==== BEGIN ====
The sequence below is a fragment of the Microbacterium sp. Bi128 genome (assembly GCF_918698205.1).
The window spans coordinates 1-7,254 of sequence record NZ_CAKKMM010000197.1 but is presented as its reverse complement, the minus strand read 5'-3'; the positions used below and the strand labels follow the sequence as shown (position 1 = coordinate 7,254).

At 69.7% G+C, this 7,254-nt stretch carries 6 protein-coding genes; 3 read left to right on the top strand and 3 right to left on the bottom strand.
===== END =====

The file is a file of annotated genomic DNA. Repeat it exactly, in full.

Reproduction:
The sequence below is a fragment of the Microbacterium sp. Bi128 genome (assembly GCF_918698205.1).
The window spans coordinates 1-7,254 of sequence record NZ_CAKKMM010000197.1 but is presented as its reverse complement, the minus strand read 5'-3'; the positions used below and the strand labels follow the sequence as shown (position 1 = coordinate 7,254).

At 69.7% G+C, this 7,254-nt stretch carries 6 protein-coding genes; 3 read left to right on the top strand and 3 right to left on the bottom strand.